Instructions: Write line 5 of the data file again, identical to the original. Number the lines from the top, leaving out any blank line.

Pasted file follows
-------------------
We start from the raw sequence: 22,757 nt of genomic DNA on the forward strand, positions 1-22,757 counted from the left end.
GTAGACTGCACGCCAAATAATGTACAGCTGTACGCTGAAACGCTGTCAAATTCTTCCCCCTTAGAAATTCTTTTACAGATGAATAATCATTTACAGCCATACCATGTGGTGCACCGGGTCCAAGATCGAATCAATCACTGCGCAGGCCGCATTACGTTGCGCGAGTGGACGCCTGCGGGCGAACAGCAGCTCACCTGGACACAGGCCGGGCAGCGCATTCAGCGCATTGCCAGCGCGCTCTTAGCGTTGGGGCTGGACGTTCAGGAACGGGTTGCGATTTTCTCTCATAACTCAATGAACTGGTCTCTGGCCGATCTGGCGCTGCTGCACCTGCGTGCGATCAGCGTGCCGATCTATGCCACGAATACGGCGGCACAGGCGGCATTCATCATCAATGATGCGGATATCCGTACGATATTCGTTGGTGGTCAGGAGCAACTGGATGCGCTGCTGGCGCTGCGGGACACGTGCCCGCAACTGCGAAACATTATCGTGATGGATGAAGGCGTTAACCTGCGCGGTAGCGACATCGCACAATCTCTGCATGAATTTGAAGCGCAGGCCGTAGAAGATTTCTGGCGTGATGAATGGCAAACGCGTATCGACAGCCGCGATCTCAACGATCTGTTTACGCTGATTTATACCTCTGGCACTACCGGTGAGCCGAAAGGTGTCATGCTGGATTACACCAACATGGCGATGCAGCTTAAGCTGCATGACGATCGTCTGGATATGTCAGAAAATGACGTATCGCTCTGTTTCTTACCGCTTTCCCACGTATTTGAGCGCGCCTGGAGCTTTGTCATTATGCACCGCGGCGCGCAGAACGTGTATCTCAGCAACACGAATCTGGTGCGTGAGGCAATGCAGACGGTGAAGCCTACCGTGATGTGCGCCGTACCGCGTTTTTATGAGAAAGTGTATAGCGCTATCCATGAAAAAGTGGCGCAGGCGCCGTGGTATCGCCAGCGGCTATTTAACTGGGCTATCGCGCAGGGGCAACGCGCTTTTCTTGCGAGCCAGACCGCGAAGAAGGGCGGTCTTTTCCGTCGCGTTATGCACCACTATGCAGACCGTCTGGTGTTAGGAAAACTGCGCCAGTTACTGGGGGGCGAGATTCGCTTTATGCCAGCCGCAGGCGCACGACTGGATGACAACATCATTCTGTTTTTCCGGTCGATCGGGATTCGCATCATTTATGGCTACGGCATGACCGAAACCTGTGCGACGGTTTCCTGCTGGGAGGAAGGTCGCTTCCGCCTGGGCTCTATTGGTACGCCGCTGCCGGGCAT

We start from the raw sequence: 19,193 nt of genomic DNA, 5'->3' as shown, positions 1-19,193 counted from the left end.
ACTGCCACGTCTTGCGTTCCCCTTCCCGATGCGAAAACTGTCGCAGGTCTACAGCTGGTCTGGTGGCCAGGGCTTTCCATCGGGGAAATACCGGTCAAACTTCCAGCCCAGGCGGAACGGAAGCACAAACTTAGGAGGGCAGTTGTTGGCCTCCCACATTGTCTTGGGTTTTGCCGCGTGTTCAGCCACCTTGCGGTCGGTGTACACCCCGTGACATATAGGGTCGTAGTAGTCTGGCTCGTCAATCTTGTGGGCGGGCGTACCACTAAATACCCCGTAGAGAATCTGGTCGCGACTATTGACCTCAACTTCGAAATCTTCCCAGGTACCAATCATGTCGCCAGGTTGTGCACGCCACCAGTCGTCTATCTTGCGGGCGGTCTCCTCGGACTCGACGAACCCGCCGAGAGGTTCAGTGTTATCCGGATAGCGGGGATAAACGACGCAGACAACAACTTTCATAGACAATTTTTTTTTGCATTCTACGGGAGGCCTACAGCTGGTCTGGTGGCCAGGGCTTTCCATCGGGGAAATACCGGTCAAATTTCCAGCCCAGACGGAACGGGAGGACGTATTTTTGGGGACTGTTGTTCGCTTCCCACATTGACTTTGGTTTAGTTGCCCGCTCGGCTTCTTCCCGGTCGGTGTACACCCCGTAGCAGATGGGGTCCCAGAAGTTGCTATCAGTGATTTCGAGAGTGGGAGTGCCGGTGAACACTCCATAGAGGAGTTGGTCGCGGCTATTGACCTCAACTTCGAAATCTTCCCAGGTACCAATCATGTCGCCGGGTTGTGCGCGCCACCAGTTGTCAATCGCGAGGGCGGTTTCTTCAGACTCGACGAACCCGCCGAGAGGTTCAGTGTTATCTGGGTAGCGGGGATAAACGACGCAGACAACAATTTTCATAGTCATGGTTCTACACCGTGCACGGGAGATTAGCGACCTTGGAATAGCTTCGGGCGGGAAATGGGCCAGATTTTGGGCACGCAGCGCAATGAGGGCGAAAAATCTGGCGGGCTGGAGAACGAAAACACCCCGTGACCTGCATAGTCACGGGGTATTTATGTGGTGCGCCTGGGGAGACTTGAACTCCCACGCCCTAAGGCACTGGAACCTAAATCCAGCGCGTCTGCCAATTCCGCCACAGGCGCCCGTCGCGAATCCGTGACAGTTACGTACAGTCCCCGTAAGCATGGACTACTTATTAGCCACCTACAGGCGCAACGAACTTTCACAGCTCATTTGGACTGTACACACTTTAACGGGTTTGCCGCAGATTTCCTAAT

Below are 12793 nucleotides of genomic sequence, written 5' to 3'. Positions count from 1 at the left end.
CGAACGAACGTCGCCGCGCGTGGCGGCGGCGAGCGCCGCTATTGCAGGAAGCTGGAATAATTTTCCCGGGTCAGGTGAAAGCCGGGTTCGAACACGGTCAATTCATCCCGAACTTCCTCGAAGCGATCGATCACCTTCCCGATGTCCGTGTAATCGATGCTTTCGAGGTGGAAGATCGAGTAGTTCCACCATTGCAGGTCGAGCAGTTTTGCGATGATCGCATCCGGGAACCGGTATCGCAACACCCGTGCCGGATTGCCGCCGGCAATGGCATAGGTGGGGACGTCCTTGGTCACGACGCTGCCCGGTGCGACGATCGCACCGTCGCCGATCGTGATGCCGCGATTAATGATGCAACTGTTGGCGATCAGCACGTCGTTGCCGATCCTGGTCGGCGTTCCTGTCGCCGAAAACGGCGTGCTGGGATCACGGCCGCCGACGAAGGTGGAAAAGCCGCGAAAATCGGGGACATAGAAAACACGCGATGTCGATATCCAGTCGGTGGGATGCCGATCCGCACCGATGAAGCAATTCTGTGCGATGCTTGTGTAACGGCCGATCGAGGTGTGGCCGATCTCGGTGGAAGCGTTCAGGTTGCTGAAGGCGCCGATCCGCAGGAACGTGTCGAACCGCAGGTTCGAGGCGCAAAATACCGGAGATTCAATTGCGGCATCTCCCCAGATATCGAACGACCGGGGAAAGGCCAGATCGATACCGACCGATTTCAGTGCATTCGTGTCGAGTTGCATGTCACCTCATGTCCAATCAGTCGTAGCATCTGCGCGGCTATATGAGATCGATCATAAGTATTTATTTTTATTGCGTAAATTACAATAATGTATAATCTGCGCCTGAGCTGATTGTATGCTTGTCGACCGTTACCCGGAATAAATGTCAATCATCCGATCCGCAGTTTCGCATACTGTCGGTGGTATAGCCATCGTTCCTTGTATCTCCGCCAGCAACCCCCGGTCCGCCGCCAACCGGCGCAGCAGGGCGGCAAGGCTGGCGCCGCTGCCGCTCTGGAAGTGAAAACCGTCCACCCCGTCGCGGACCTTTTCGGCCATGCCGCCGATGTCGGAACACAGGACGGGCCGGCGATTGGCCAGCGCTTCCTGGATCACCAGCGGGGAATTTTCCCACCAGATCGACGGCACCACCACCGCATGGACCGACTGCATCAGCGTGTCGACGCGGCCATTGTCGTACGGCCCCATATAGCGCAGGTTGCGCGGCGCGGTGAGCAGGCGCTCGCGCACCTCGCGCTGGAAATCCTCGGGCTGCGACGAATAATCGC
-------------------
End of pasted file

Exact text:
Below are 12793 nucleotides of genomic sequence, written 5' to 3'. Positions count from 1 at the left end.